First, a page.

Une Etoile pour Chaque Frere or A Star for Each Brother


(Aidan Larson) #1
Last night we did something we've never done. We treated ourselves to a pre-Christmas dinner sans enfants
at the only Michelin starred restaurant in Montpellier. In the entire
Languedoc region for that matter. Because it's so famous around here and
so well, starry, we decided we had to see for ourselves. It's a
restaurant and hotel owned by twin brothers, les freres Pourcel, both chefs and both enjoying notoriety throughout France.



Super fancy, super delicious, super expensive. It was two out of three.
Delicious and expensive to the super, but fancy not as much. And that
was nice. It wasn't homey or rustic by any means but it wasn't
over-the-top, make a couple of Texans feel uncomfortable fancy.

The service was impeccable. Just like you'd imagine when you pay 21 euro
for a glass of 2002 Moet. It was fascinating to watch them work...a
dance where everyone knew their part and performed perfectly, silently
moving to and fro, being in the right place just when you needed them,
refilling, brushing crumbs, removing plates.

We ordered the taste of the region menu which included a glass of wine
from our region with each course. There were four courses and a tasty
selection of nibbles for an apero with our 40 euro worth of Champagne.
If you'd like to see the menu for yourself, here it is. But if you'd rather me tell you I can do that too.



For starters we had little parmesan toasts that tasted like sausage
balls (we didn't think they'd like to know that), goat cheese puffs,
guacamole and brandade de morue (cod dip) in shot glasses like they love to do here, and fried cubes of pork and foie gras. Don't say a word. Don't judge. It's Christmas. And it's more delicious than you can even imagine.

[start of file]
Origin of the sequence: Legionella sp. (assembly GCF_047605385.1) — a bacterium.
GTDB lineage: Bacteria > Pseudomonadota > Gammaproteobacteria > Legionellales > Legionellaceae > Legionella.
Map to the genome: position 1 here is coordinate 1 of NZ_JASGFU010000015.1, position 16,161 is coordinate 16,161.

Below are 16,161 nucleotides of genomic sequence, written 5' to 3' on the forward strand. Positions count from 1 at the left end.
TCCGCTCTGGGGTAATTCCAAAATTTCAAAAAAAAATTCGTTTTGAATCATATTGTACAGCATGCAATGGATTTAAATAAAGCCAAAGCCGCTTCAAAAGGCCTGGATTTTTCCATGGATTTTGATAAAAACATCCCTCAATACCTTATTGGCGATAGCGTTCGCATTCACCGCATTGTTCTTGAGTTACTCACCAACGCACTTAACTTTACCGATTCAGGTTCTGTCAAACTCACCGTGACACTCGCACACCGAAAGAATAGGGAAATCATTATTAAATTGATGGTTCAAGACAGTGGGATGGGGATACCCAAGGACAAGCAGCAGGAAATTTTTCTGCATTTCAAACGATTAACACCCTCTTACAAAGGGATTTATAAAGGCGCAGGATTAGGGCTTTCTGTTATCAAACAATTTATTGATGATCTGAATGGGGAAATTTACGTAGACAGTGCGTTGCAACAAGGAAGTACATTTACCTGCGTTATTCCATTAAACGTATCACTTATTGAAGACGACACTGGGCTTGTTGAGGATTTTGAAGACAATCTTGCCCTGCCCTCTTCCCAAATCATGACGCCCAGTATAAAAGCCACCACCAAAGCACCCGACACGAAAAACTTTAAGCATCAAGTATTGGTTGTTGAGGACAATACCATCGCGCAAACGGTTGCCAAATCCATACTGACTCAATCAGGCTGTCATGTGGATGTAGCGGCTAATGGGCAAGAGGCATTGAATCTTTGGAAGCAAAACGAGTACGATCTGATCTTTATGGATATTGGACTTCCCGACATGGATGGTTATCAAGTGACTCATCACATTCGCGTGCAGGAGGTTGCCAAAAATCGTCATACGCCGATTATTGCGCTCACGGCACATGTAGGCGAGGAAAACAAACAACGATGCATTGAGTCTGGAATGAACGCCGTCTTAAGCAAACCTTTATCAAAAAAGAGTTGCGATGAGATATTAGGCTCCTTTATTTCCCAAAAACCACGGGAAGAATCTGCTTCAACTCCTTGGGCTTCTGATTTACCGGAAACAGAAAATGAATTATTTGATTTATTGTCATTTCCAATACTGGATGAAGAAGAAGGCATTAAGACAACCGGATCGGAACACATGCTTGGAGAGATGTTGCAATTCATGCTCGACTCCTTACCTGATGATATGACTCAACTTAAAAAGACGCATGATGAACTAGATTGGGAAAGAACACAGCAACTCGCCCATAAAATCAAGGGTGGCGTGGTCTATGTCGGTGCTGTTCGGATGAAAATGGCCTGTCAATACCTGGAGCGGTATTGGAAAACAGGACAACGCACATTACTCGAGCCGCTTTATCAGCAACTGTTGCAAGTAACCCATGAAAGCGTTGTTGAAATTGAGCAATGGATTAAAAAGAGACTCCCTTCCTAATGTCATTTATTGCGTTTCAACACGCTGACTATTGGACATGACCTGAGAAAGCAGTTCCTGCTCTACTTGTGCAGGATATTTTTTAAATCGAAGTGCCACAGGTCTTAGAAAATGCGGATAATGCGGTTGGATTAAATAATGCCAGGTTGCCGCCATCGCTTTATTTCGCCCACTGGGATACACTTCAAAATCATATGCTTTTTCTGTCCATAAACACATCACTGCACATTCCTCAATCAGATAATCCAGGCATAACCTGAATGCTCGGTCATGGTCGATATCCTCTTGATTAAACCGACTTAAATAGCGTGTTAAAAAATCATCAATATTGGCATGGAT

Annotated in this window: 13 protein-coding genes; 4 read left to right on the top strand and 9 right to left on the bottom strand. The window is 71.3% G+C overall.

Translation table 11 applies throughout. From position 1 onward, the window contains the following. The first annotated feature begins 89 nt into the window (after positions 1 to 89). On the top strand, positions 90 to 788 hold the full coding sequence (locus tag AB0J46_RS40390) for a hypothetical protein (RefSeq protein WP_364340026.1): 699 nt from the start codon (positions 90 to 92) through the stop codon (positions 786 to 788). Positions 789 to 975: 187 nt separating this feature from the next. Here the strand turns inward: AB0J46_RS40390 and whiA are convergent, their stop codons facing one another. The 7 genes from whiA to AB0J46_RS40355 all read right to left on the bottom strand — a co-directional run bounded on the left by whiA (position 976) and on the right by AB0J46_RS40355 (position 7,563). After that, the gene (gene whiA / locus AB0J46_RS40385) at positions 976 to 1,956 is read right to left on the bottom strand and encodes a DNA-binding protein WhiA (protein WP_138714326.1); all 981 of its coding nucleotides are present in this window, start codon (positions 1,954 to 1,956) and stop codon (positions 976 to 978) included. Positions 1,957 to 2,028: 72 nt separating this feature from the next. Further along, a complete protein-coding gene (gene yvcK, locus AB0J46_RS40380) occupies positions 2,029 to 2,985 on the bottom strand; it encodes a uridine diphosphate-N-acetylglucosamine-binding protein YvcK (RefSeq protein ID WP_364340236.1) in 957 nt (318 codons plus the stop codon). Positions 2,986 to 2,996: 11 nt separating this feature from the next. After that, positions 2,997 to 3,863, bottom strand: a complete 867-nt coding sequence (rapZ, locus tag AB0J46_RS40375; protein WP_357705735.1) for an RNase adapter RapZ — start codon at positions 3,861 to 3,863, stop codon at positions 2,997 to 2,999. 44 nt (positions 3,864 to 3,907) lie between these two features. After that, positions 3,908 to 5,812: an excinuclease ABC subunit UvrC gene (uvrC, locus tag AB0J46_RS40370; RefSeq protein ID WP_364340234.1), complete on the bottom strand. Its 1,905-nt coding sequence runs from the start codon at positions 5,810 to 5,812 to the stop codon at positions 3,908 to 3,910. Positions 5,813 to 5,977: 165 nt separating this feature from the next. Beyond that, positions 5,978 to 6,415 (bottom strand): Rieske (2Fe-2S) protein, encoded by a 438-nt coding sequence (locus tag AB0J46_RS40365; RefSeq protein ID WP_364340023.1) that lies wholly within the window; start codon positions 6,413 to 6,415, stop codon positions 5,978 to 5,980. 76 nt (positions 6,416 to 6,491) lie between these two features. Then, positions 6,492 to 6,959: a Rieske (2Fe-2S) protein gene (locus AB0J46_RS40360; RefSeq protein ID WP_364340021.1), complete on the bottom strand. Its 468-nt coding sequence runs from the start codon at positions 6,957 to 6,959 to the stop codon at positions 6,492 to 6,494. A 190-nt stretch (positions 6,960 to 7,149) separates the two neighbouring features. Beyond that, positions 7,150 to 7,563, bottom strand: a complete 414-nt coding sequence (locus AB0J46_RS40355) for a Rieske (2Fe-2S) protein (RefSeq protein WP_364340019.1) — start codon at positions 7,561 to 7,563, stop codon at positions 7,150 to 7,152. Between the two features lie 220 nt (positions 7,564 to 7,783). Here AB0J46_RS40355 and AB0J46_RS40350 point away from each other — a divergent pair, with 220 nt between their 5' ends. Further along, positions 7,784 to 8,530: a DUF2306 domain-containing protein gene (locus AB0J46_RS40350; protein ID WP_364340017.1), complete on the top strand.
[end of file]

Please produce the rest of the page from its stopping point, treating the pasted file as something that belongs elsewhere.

Next, an amuse-bouche. Isn't that so perfect and adorable?
Something that amuses your mouth and makes it feel all happy is a good
way to start a meal. It was tiny cubes of sea scallops with clementines,
also served in shot glasses. They really do love them. And with that we
had a white wine from Northeast Languedoc that was a blend of
chardonnay, grenache and a couple of other tasty grapes. Sublime.



Each course was presented by our waiter with an explanation. He'd place
the food in front of us and then, with flourish, describe what we were
about to eat and how it was prepared.



Then, a crayfish bisque with crayfish cappuccino...you know, foamy
crayfish cream fancied on top. Tasty and we got more of the white wine
with this course. The wine and bisque fell in love with each other. I
wanted to take photos for you with my phone but Mon Mari said it
would be too embarrassing. You'll just have to imagine the rosy sunset
orange soup with foamy clouds floating on top, two crayfish heads
perched happily on the edge of the deep bowl, smiling delightedly that
they'd been made into soup for my supper.



On to the main. It was a seasonal, bien sur, duck dish...layers
of different parts of said duck artfully arranged with perfectly cubed
(they dig cubes) butternut squash. There was a smallish roasted breast,
perfectly cooked; a light, wafer-thin crouton with three heavenly slices
of foie gras, again, have you tried it?; and then a three
dimensional cone of thigh meat, braised, shredded and formed into a cone
then battered and crusted in pistachios, fried crispy pale golden with a
hint of green; a gilded peridot swaddling rich umber. With this we had a
deep red minervois--perfectly rich and not at all fruity.



Not being a big dessert person, I'd have been happy to stop here. And then.

They brought out three plates of various sweeties. Donut holes (beignets)
filled with cream, shortbread wafers shaped like leaves dappled with
pine nuts, tiny chocolate planks sandwiching fruity conserve, madeleine
shells with raspberry jam, a champagne glass of cold pineapple and
coconut froth, white chocolate disks that gently melted in your mouth
stuck like party favors on the ends of wooden sticks and tiny cones of
ice cream poised in a glass of white sugar. All served in pairs, holding
hands on the assorted plates; a Noah's Ark of confectionery. With this
we enjoyed a sweet muscat, a wine famous in the region and served as an
aperitif and digestif. It's very strong, dense and sweet but not to the
point of cloying like some dessert wines can be.



We had a couple of 12 euro cafes and were ready for bed. Eating like
that makes you sleepy. So we rolled ourselves home, thanking heaven
we're in the South of France even though it's freezing cold like I hate,
and tumbled into sweet dreams of plates of food, spinning around on
silver trays, bow-tied waiters flitting in and around, pouring wine and
presenting delights with a flourish.

Et voila!



ps funding provided by chez travaille for a job well done. merci!